I was trying to get a discussion going. I mean, obviously you wanna talk about where this is going, but I do truly believe that we’re on the cusp of this because of self-driving and AI and the stuff that are gonna go into transportation. So let’s talk a little bit about cars first, and then we’ll get into the other things that companies like Ford and others are doing, where AI does benefit a company. So let’s talk about where we are with autonomous vehicles right now and where AI fits in.
Well first, I just wanna say, I think you definitely got people’s attention with the article.
I think the response was a reflection of the fact that people love cars, and some people hate cars, but everyone needs to move around. What autonomous vehicles has done for us is given us the potential and the promise of a new way of moving around, and a new way of creating mobility, and a new way of solving real pain points in cities. What I loved about your article was it really shined a light on the fact that in urban centers where you really need a different model, that now this new model is beginning to emerge.
Right. I wasn’t talking about car ownership. I was talking about — and not — I was talking about car ownership, not car driving. I will continue to drive and move in mobile vehicles depending on … but it was the car ownership and it’s the idea of ownership. Just the way we owned entertainment before, now we really don’t. Just the way we owned records, we owned this. It’s the same concept, that this is one that’s moving in, and especially in urban areas where I think 90 percent of the population’s going to be in a megalopolis over the next 25 years, like 90 percent. So those other 10 percent can have their cars, it’s fine, but it’s just what happens when those population …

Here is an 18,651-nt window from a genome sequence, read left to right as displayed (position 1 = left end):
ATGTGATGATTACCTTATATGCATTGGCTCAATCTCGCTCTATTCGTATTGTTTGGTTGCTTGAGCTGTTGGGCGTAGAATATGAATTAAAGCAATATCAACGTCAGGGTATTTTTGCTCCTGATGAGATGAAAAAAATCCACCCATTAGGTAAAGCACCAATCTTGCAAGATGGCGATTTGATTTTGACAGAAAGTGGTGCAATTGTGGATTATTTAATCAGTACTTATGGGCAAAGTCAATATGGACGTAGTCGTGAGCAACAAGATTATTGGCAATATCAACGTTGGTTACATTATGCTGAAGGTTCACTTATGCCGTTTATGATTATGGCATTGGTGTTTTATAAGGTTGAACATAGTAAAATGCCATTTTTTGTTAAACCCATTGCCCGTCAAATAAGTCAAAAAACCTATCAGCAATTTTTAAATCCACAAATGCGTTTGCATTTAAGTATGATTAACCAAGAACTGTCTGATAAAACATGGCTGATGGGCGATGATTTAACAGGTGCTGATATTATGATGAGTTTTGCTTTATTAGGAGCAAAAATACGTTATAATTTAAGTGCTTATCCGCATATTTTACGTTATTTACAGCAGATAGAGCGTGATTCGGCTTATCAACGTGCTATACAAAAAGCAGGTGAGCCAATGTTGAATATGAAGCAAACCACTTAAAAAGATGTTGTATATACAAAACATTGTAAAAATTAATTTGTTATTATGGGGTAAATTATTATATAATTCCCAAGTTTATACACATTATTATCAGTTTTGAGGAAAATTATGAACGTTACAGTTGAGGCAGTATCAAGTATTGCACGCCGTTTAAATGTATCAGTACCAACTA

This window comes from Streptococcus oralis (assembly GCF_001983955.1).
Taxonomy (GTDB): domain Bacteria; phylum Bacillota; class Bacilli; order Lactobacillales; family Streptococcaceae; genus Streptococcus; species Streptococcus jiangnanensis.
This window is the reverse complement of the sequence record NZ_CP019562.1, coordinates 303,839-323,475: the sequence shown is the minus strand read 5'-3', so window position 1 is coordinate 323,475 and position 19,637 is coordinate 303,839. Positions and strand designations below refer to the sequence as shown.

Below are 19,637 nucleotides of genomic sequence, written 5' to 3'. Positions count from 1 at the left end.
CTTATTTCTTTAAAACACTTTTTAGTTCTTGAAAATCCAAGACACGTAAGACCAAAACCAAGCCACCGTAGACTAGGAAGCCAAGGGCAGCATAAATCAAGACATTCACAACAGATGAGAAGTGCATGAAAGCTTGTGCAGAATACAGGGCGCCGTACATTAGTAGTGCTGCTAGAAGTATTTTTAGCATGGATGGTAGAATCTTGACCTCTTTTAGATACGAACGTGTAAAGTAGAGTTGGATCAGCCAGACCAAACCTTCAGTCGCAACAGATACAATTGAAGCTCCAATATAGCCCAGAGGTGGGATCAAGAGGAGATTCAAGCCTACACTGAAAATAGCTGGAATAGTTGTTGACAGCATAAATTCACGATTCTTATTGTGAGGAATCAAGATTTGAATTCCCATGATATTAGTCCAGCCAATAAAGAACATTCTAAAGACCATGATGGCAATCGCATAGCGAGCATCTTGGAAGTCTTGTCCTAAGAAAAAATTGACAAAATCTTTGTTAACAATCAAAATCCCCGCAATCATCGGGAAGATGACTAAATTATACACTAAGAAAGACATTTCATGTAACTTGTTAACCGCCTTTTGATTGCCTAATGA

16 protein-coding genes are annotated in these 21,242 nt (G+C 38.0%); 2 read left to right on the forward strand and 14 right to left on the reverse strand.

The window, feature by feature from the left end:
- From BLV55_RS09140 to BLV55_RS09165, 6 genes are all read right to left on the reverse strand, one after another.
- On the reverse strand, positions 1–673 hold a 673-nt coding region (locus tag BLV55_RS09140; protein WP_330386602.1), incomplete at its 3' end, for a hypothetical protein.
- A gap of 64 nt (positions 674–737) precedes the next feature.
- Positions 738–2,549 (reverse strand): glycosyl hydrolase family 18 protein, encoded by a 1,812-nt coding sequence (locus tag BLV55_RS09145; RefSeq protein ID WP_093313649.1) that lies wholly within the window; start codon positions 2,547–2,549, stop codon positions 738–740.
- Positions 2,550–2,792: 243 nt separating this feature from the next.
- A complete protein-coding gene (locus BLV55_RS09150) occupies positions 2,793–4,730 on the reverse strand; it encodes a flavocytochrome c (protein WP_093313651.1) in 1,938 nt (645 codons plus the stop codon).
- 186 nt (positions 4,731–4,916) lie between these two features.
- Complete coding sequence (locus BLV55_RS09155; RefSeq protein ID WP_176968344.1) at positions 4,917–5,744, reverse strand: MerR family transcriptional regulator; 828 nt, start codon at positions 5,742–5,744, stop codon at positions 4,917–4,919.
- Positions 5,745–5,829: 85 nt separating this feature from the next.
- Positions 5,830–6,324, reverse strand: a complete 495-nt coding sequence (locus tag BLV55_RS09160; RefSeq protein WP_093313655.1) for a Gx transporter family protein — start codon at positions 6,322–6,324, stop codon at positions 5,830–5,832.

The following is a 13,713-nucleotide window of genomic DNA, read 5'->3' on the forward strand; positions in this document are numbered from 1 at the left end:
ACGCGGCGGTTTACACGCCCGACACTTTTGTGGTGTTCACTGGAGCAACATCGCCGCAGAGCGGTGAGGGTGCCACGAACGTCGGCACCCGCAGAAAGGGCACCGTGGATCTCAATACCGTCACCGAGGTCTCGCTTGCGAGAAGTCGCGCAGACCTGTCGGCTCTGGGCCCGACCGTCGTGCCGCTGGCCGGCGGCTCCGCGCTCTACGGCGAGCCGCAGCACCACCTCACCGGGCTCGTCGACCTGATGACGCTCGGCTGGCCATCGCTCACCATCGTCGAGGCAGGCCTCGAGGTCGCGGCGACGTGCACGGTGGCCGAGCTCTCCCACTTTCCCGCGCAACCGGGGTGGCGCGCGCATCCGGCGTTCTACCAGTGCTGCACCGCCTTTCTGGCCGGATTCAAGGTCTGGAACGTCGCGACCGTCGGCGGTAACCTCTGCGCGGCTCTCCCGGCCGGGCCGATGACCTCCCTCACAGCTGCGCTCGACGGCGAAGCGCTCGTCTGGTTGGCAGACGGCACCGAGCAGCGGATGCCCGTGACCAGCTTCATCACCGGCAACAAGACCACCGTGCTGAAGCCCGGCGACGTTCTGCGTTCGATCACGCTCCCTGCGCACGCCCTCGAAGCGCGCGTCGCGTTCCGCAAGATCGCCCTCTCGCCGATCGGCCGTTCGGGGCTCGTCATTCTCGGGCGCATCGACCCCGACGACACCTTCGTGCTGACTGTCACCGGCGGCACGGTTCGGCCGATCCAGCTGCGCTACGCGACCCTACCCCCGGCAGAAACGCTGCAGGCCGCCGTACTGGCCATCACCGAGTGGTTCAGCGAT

So talk about where we are and how AI fits into the idea of where we are with autonomous. Let’s start with autonomous vehicles. We’re right in several stages, right? Three, four, five, we’re in three now, which is?
Well, let me just clarify that.
It’s a term that’s often really misused and misunderstood. When you’re talking about autonomous vehicles, particularly in urban cities where you predict 90 percent of people are gonna live. What you really have to think about is an autonomous vehicle that can truly sense the environment completely and can truly take the human out of the loop. So that’s a level-four autonomous vehicle.
Even that level-four autonomous vehicle that can operate in this urban environment, it’s gonna have some boundaries around it. It’s gonna have to have the ability to operate in a city that it’s seen before, so it has to have been mapped. There are gonna be weather restrictions on it, at least with today’s technology, and there are gonna speed restrictions, because the sensors aren’t perfect and hopefully no one in this room believes that the AI part of the problem has been completely solved. You can’t even review résumés with AI and not screw it up.
Getting the AI right in a vehicle is really hard. It involves a lot of testing and a lot of validation, a lot of data gathering, but most importantly, the AI that we put into our autonomous vehicles is not just machine learning. You don’t just throw a bunch of data and teach a deep neural network how to drive. You build a lot of sophisticated algorithms around that machine learning, and then you also do a lot of complex integration with the vehicle itself.
Read the source article in recode.